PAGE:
to world." The loss of Redgrove the man is also the loss of the fellow-writer, critic, adviser and listener, and the

new poems in particular lament the necessity of speaking into the abiding silence where he used to be.


Some readers, this one included, will go a long way to prevent biography getting between them and the Poems,

as it tends to with Hughes and Plath, or Eliot and Vivienne Haigh-Wood, where critical inquiry sometimes gives

way to gossip, which in turn makes the poetry into a mere pretext for curiosity. Shuttle and Redgrove are less well

known, their relationship does not exhibit the X-certificate toxicity of the other couples, and both are poets first

of praise and revelation – complementary spirits, with (very roughly) Shuttle's the airier voice and Redgrove's the

more earthy:"we have often run away together /  into the park of storms / where thunder and his sister lightning

live". Their lives are properly part of the subject.


But these are lives greatly transmuted by imagination. For Shuttle and Redgrove, realism is almost a form of

exotica. Where Redgrove's work clanks and steams with spectacular scientific-metaphysical machinery, Shuttle

can evoke with the lightest of touches and a faith in the imagination's rightness. An early poem, "The Hell-Bender",

describes a salamander: "He is a summer beast, / nimbly folding the water into shapes / that suit him, / his

garments he might sleep or hunt in./ All feebler things are his serfs, his fodder."


This mixes the seemingly casual and the ceremonious issues in a kind of witty satisfaction stretching Back via

Bishop and Marianne Moore to the Old Testament. Alongside this is a mystical strain that seems peculiarly

English, seeking to "describe / the mastery of flowers / grazing the earth // like translations done / without

dictionaries". There is a wild, slightly mad humour, too. "Things You Can't Post", suggested by a Royal Mail leaflet,

takes the list poem to the point of derangement: "You can't post Pathogens in Hazard Group Four, / museum

corridors or false alibis, / air pockets, or the essence of Zen / or a comet or a moonbeam or a huge mirror /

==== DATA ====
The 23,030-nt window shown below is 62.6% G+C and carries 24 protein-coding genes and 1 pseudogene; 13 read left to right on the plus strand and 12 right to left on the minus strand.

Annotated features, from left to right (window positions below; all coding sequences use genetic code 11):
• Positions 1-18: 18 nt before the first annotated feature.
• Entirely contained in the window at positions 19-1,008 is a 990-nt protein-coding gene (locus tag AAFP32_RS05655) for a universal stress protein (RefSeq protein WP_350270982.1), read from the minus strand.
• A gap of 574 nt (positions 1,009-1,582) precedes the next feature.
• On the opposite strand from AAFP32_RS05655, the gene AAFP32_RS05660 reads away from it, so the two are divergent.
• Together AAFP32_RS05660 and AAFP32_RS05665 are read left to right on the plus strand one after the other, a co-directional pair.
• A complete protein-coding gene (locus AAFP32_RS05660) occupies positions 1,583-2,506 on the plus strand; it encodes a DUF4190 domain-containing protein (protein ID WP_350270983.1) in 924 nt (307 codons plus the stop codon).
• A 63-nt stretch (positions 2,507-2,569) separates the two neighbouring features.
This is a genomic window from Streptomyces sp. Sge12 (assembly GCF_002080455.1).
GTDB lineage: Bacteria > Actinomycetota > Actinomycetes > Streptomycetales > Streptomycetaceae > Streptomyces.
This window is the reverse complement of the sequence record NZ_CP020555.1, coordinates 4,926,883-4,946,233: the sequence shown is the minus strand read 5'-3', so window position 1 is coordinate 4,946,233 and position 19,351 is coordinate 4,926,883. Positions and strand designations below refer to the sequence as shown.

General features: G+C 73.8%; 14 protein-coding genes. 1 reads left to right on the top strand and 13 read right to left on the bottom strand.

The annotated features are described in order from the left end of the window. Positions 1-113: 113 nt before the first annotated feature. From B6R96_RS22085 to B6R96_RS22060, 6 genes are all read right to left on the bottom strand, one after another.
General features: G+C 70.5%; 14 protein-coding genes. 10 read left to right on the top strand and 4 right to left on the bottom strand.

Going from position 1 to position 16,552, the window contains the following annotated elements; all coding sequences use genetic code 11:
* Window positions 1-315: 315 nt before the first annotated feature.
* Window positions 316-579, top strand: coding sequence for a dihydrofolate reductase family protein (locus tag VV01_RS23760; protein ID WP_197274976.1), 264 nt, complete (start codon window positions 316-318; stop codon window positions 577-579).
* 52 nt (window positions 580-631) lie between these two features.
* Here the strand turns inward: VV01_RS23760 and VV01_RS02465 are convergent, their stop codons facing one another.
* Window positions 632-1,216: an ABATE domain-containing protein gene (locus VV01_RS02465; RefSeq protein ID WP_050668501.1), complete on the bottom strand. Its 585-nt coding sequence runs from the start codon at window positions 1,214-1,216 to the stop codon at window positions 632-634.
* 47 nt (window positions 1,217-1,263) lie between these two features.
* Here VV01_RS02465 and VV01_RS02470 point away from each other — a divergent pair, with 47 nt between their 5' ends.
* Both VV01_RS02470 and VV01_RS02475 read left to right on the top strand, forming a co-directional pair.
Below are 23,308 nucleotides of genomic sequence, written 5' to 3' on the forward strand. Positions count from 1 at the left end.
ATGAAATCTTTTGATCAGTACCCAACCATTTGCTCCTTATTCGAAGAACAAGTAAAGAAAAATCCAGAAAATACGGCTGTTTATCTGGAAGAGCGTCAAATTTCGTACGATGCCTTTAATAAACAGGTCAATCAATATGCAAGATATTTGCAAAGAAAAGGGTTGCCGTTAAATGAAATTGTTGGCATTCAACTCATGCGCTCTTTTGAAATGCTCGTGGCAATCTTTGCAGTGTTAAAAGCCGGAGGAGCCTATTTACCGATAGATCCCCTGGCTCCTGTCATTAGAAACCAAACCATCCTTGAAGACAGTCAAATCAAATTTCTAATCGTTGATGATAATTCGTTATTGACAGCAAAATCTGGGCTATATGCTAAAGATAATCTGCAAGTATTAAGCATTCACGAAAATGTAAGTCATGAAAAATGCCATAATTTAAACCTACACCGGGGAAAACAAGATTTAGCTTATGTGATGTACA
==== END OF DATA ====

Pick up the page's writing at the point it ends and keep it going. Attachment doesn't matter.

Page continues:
intended to be sent up into the sky / to reflect sunlight on the winter cities of Russia, // or Filth."


"Thief", from Adventures with My Horse (1988), is a strange and, again, prophetic poem, ambiguously describing

the shadow who stalks all endeavour and ordinary happiness, but inviting us to consider his thefts as a challenge

of the kind involved in making art: "Each morning you open your eyes jealous as hunger, you walk / serpent-

necked and dwarf-legged. In the thief's distorting mirrors, / you go nakedly through the sky's moonless gardens

and pagodas / of envy that he gives you, the thief's gift, your seeding wilderness."


In the event, Shuttle's most recent work, where she looks squarely at loss, is often much barer: "eagle plus liver

plus Prometheus plus Zeus: / you do the maths". Shuttle catalogues her husband's vast book collection – "so many

only God / has time to read them all" – for sale, "having no more use for them, / not caring to interpret them

alone". Yet "On the Other Hand" concludes: "I live mostly without care, // you know? // the way a solid autumn

hour / carries all care within her fist."


This austerity is a way to challenge a loss that might otherwise be unanswerable: "the standing stone of time /

says to me – / get a life, girlfriend" now that the "empty world tells me / we've heard enough about your sorrow,

missy". The artfulness is in the exposure itself, the bare stage, the bereavement not over but the imagination

still drawn to the impersonal fact of beauty, "as the full-leaf trees / buck their great green manes / in the strong

westerly // and the field shines / in a sudden bright elegy / of sunlight".


Sean O'Brien's November is published by Picador

Sean O'Brien enjoys an earthy collection of beauty and bereavement

‘Unsent: New and Selected Poems 1980-2012’  - review by the Guardian, 28 December 2012